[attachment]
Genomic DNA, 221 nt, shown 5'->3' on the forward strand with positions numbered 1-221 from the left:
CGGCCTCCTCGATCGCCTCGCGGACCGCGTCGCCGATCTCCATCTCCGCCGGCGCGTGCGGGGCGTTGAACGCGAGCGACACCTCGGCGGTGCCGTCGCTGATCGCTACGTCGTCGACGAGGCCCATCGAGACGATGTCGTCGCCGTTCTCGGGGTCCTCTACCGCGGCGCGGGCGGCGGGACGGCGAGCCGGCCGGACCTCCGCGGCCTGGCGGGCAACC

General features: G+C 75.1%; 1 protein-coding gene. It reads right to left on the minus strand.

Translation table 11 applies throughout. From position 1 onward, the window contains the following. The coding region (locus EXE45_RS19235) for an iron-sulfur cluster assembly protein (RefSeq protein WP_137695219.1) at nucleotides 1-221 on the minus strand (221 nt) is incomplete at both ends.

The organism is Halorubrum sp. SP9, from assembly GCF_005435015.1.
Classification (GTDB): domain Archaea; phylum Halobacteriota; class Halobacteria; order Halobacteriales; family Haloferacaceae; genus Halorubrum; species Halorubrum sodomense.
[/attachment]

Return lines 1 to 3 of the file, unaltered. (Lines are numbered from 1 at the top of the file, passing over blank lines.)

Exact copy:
Genomic DNA, 221 nt, shown 5'->3' on the forward strand with positions numbered 1-221 from the left:
CGGCCTCCTCGATCGCCTCGCGGACCGCGTCGCCGATCTCCATCTCCGCCGGCGCGTGCGGGGCGTTGAACGCGAGCGACACCTCGGCGGTGCCGTCGCTGATCGCTACGTCGTCGACGAGGCCCATCGAGACGATGTCGTCGCCGTTCTCGGGGTCCTCTACCGCGGCGCGGGCGGCGGGACGGCGAGCCGGCCGGACCTCCGCGGCCTGGCGGGCAACC

General features: G+C 75.1%; 1 protein-coding gene. It reads right to left on the minus strand.